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Lady A, Formerly Lady Antebellum, Sues Black Blues Singer Lady A Over Rights to Use Name

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  • In June, the country group Lady Antebellum renamed itself Lady A, dropping the word “antebellum” due to its association with slavery. However, a Black blues singer named Anita White noted that she had been using “Lady A” professionally for more than 20 years.
  • After a Zoom call between all parties, it appeared that they agreed to coexist, but White later said she felt the band’s camp was trying to erase her after seeing their draft agreement. 
  • On Wednesday, the band sued White for the right to use the name after claiming she demanded $10 million dollars as part of a draft settlement agreement. 
  • The band claims they trademarked the name in 2010 without opposition and are not seeking monetary damages or asking for White to stop using the name, but want all parties to coexist.

Country Band Rebrands 

Lady A, the country band formerly known as Lady Antebellum, is now in a legal battle with a Black blues singer named Anita White, who is known professionally as Lady A. 

Discussions over the use of “Lady A” have been going on for about a month now, so let’s take a look at how the issue started.

After nationwide protests over the deaths of George Floyd, Breonna Taylor, and other Black people unjustly killed by police, people all across the country have been forced to confront systemic racism and their roles in perpetuating inequality. In response, there have been widespread changes, from TV shows removing scenes with blackface, to brands pulling logos that many deemed offensive.

The country band joined in on that movement, dropping “antebellum” from their name over its ties to slavery.

On June 11, bandmembers Hillary Scott, Charles Kelley, and Dave Haywood said they would officially go by Lady A. At the time, the group said, “When we set out together almost 14 years ago we named our band after the southern “antebellum” style home where we took our first photos. As musicians, it reminded us of all the music born in the south that influenced us…southern rock, blues, R&B, gospel and of course country.”

“But we are regretful and embarrassed to say that we did not take into account the associations that weigh down this world referring to the period of history before the Civil War, which includes slavery. We are deeply sorry for the hurt this has caused and for anyone who has felt unsafe, unseen or unvalued. Causing pain was never our heart’s intention, but it doesn’t change the fact that indeed, it did just that.”

Anita White Blindsided 

But soon after, Anita White came forward to say she had been using Lady A as a stage name for over 20 years and was blindsided by the country band’s announcement. Her fans reportedly bombarded her with the news that her name has been solen, and in an interview with Rolling Stone, the 61-year-old singer said the band hadn’t reached out to her before making their decision.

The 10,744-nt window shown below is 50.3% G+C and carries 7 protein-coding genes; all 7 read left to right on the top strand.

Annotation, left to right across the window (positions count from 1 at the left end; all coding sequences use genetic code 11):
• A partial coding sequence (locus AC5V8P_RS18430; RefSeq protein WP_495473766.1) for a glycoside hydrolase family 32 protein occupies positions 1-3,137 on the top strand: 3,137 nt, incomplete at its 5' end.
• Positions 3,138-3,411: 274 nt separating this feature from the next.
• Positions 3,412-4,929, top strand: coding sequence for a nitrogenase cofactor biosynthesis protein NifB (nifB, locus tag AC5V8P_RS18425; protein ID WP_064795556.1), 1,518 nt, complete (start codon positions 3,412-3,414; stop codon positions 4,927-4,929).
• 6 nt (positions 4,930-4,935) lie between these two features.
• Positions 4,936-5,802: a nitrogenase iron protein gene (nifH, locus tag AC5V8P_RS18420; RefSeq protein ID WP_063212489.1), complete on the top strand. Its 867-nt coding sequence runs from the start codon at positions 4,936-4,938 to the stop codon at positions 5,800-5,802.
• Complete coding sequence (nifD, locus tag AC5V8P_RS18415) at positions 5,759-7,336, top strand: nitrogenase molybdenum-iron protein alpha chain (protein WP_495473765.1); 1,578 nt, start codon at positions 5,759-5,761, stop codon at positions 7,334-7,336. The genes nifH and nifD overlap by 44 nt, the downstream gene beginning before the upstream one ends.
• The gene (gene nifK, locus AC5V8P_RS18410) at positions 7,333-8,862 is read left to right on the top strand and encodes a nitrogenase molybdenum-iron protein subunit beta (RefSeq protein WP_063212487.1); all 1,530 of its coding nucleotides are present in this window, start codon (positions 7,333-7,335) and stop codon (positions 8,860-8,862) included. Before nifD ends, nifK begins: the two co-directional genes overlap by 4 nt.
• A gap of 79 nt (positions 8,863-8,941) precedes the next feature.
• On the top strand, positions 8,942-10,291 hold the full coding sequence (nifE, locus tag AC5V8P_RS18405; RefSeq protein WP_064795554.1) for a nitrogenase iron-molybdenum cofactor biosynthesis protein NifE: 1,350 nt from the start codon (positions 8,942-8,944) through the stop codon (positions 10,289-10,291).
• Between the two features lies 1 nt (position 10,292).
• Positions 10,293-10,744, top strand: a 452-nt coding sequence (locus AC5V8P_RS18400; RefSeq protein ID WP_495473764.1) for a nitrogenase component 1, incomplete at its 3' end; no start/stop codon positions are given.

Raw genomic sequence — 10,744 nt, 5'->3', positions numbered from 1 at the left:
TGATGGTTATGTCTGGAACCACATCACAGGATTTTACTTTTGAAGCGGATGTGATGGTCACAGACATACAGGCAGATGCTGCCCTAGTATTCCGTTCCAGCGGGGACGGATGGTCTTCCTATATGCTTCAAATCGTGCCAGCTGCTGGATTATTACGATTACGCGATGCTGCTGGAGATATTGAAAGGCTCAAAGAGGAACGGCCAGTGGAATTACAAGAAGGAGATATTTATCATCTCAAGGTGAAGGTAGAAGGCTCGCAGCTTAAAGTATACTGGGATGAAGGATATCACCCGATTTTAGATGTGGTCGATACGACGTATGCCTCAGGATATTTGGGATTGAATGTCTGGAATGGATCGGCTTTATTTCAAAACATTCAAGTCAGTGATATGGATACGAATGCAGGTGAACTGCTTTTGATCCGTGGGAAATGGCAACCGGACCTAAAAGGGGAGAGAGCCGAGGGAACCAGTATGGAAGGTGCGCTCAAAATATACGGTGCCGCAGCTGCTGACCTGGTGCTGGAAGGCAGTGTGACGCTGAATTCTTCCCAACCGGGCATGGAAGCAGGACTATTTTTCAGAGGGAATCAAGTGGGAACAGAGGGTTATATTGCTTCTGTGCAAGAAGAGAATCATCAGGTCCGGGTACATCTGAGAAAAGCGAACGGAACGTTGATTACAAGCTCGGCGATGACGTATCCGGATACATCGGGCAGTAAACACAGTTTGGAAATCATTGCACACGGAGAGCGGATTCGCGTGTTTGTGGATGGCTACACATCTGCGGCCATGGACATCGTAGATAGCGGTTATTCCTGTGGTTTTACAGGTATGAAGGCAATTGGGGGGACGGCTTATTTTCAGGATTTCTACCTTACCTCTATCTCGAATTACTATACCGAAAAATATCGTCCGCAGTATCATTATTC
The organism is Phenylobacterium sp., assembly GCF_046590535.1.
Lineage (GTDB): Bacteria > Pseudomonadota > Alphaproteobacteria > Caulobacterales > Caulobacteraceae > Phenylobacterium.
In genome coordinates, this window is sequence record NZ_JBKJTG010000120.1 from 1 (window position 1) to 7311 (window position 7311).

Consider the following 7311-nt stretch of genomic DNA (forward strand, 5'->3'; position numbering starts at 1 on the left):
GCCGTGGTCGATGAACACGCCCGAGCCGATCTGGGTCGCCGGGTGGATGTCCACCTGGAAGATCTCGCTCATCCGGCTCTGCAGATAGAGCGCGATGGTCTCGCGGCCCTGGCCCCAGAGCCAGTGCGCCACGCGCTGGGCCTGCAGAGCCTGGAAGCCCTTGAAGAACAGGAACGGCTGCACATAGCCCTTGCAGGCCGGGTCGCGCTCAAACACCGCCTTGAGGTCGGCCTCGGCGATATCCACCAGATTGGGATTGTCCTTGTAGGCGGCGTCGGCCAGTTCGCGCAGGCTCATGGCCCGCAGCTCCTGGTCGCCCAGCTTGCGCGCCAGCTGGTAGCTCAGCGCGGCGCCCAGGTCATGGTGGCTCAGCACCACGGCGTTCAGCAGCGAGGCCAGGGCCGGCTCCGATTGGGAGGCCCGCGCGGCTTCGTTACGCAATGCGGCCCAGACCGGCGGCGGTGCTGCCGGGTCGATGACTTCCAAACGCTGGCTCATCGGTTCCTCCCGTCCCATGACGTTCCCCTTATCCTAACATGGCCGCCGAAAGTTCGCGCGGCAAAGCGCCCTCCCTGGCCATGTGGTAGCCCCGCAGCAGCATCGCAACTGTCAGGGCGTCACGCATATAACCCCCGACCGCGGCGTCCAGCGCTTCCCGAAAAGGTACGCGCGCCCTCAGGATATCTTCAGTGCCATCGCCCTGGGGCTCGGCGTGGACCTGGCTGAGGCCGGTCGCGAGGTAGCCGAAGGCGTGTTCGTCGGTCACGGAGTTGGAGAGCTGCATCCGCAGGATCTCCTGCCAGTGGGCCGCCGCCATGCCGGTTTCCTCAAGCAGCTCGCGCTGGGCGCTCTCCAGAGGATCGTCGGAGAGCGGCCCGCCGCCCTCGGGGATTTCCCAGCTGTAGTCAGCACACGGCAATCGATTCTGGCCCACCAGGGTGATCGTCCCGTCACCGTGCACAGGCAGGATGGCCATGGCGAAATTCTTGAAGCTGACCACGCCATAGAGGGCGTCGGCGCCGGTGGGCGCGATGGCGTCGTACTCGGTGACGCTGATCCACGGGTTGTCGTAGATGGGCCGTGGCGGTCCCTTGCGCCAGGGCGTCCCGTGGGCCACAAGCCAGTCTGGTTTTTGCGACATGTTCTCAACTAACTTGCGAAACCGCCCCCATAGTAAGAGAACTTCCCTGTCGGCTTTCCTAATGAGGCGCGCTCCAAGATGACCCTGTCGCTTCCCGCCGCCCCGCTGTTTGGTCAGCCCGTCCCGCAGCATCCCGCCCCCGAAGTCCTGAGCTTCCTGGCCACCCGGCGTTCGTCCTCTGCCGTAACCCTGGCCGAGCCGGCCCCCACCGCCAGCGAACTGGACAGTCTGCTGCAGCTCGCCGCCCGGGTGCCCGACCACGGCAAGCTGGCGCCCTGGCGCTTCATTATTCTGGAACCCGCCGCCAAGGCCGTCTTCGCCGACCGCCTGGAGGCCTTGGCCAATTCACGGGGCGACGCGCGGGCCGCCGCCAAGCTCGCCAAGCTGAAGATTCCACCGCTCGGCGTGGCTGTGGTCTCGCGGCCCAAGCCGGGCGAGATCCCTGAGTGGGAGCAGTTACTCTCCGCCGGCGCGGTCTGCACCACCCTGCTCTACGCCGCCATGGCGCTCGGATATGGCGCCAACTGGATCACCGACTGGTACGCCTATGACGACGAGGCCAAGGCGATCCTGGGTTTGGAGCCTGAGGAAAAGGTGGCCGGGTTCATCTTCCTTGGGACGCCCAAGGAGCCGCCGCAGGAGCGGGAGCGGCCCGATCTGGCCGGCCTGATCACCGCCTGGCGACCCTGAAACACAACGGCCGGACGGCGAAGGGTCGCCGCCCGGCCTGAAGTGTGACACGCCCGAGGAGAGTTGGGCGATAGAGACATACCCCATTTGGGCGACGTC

At the time, she called it ironic that they were changing their name in support of racial equality while at the same time taking another name from a Black performer. She said she would not stop using the name and called their failure to reach out “pure privilege.”

“They’re using the name because of a Black Lives Matter incident that, for them, is just a moment in time. If it mattered, it would have mattered to them before. It shouldn’t have taken George Floyd to die for them to realize that their name had a slave reference to it,” she added. 

“It’s an opportunity for them to pretend they’re not racist or pretend this means something to them.” 

Discussions Take Place 

After facing questions about White, the band admitted that they were not aware she was already using the name and planned to reach out. 

Then on June 15, they shared an image of a Zoom call with White that seemed to suggest they had reached an agreement. “We are excited to share we are moving forward with positive solutions and common ground. The hurt is turning into hope. More to come,” the band wrote at the time. 

White tweeted out a similar message, however, shortly after the chat, she told Newsday, “I received a draft agreement from the Antebellum camp. I’m not happy about [it] yet again after talking in good faith… Their camp is trying to erase me and I’ll have more to say tomorrow. Trust is important and I no longer trust them.”

Lawsuit 

Tensions escalated Wednesday when the band sued the singer for the rights to use the name. According to the lawsuit, the parties involved had agreed to coexist, with the band agreeing to support the singer’s musical career. It even says they had plans to collaborate on a song together. 

However, the band says talks fell apart when “White’s new counsel delivered a draft settlement agreement that included an exorbitant monetary demand.”

The group said in a statement, “Today we are sad to share that our sincere hope to join together with Anita White in unity and common purpose has ended. She and her team have demanded a $10 million payment, so reluctantly we have come to the conclusion that we need to ask a court to affirm our right to continue to use the name Lady A, a trademark we have held for many years.”